Well, this post has been a long time in the making. In fact, it stretches back to somewhere around the fall of 1990 or maybe spring of 1991. Even to the spring of 1988 if I include talk of Ollie's Barbeque in then Professor (now Judge) Gerard Lynch's constitutional law class. (One of the best intellectual experiences of my life, though that's a story for another time.)
Recently I was at a book party hosted by Sally Greene--one of our nation's most thoughtful politicians. The party was for Holy Smoke--a book about North Carolina barbeque written by John Shelton Reed and Dale Volberg Reed. The book's fabulous, by the way. It's a great read and has some recipes and lots of stories about barbeque in North Carolina history. It's the perfect book for barbeque lovers everywhere, not just those in North Carolina.
This is great stuff, all of which makes me think that we ought to open up a new front on the legal history and cultural studies front: law and barbeque. Oh, the criminal law you could talk about, as people fight at barbeques and picnics; the contract law, as people dispute over the delivery of hogs (or perhaps steers); the tort law. There's no end of the fun. And it would fit nicely alongside such classics as Amy Wilson's note on the jazz influence on property law and Leah Green's note on the Erie Canal in American legal development.
But to return to my story. As I was reading Holy Smoke, I thought about my long career with barbeque. As I said, it began somewhere around the fall of 1990 when I was living in Richmond, Virginia. There was a barbeque stand near where I lived, which advertised "North Carolina Style Barbeque." So wondering what that might involve, I stopped by one day to read the sign: North Carolina meant (in their interpretation) pulled pork. Huh--pulled pork.
Ok. Cut to Somerville, Massachusetts in the fall of 1993 and I went with one of my friends, a Duke graduate, to "Red Bones." Even the name was unappealing. And a meal of ribs and mashed potatos and gravy later, I had the sense I wouldn't be eating barbeque again anytime soon. Then in 1994 I found myself living in Oklahoma City, where the barbeque was Texas style: beef, rather than pork. And somehow, though I assiduously avoided it, I was stuck at a lunch with some faculty colleagues at "Big Beef" on Classen. That's when I realized ... I like barbeque! A monster had been born or perhaps awakened is the better analogy. After that I took the opportunity to go to Big Beef, which there weren't a whole lot of chances to enjoy back in those days. Simply too much work to do to get away to it. Sometimes I had the chance to go over to Classen Barbeque and then the County Line BBQ. All of this makes me think Dan Filler needs to add to his best of... series: the best barbeque of ... like the best barbeque of Austin, Birmingham, Atlanta, Athens, Memphis, Nashville, Richmond ... heck, maybe even Chicago fits in there.
Now cut to the fall of 2000 when I was interviewing for a job at the University of Alabama. Here my Oklahoma experience (and Richmond experience) came in handy in two ways. First, unbeknownst to me at the time, the most beloved barbeque joint in Tuscaloosa is "Dreamland." So it was indeed fortunate that my job talk was entitled "Reconstructing the Dreamland." The talk was about the Tulsa riot of 1921 (and there was a movie theater in Tulsa called the Dreamland, but that's a story for another time). The hiring committee there must have liked me because they ordered ribs from Dreamland, which was sure to put my audience in a good mood. (Anyone else notice a correlation between the quality of a meal for a job talk and the faculty's assessment of a candidate?!) Second, when I was talking with one of the faculty, he looked rather quizically at me--probably trying to size up how I'd fit in there--and said, "Oklahoma. What kind of barbeque do they have there?" To which--before I could get out "beef!"--to added, "is that pulled pork?" Now in hindsight I realize that he knew full well what kind of barbeque they had in Oklahoma. He was testing me. But I said, "pulled pork?! Now that's North Carolina style." And thereon may have hinged my prospects for a job in Tuscaloosa. (On that question and on the question by one of the students of what I thought of Alabama football--a topic on which I was shamefully ignorant. Though Oklahoma came through for me again.) Well, things worked out well and I had the chance to sample a lot of barbeque over many years in Alabama. There were the lunches over at Horne's on 15th Street, at Archibald's, Dreamland, of course; sometimes when I was down to Moundville I'd go to Pappy's Barbeque or maybe Foxfire if I was on the way back from Moundville. (The directions I received to Dreamland are priceless--drive on McFarland, past the interstate, go left on Jug Factory Road (at the McDonald's); keep going until you're sure you've gone too far and right at the billboard. They work perfectly.)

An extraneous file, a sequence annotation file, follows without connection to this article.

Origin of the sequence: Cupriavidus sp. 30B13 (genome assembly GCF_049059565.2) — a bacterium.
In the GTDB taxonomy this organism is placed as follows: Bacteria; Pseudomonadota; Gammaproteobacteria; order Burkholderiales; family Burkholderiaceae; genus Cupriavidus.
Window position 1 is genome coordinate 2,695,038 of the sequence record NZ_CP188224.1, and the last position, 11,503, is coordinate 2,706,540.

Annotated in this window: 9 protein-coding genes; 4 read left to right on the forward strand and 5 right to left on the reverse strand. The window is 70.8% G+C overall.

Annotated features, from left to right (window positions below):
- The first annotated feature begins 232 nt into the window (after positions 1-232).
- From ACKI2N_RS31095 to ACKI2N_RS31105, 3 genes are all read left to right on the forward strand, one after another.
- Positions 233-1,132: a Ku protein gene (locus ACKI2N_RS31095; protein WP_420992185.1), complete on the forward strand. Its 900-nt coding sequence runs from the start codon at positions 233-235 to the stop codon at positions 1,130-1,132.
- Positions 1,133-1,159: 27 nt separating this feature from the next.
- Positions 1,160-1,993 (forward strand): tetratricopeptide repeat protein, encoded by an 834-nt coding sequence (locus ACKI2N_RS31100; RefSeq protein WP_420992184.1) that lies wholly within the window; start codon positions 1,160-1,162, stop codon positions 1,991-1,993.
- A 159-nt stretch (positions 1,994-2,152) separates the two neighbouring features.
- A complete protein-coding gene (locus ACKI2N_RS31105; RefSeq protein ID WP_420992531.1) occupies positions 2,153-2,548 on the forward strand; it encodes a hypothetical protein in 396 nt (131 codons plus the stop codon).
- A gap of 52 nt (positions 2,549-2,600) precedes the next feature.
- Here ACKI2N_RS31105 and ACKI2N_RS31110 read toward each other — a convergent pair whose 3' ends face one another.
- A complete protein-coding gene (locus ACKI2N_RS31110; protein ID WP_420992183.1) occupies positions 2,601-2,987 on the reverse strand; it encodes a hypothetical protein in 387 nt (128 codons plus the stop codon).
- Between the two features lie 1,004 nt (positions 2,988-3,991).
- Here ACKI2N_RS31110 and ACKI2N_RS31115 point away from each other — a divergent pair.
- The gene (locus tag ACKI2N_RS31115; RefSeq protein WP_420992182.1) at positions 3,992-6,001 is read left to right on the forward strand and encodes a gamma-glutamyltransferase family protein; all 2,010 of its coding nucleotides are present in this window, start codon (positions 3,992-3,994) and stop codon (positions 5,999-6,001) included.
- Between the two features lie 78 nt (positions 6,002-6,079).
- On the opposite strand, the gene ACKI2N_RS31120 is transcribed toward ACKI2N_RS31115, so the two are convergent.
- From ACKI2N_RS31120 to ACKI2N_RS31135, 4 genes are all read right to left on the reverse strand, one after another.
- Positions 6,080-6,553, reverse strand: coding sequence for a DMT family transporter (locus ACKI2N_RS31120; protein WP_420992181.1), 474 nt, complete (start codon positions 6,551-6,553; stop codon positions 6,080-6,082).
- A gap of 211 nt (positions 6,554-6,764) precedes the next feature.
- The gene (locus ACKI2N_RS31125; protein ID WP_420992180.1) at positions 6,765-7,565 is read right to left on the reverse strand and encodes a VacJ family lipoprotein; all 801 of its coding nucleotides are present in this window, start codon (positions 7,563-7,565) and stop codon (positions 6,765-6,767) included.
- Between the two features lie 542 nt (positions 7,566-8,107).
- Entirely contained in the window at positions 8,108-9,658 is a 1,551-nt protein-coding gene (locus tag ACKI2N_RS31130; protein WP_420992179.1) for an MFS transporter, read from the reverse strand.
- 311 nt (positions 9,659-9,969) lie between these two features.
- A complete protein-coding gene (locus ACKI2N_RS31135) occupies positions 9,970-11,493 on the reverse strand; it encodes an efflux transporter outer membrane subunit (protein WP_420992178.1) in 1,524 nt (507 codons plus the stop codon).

All of this reminds me that the people who talk about food history are really onto something. We define ourselves by our affection for food. It's a common bond that we share.
This story is also further evidence that you never know what will come up during job interviews!
Alfred L. Brophy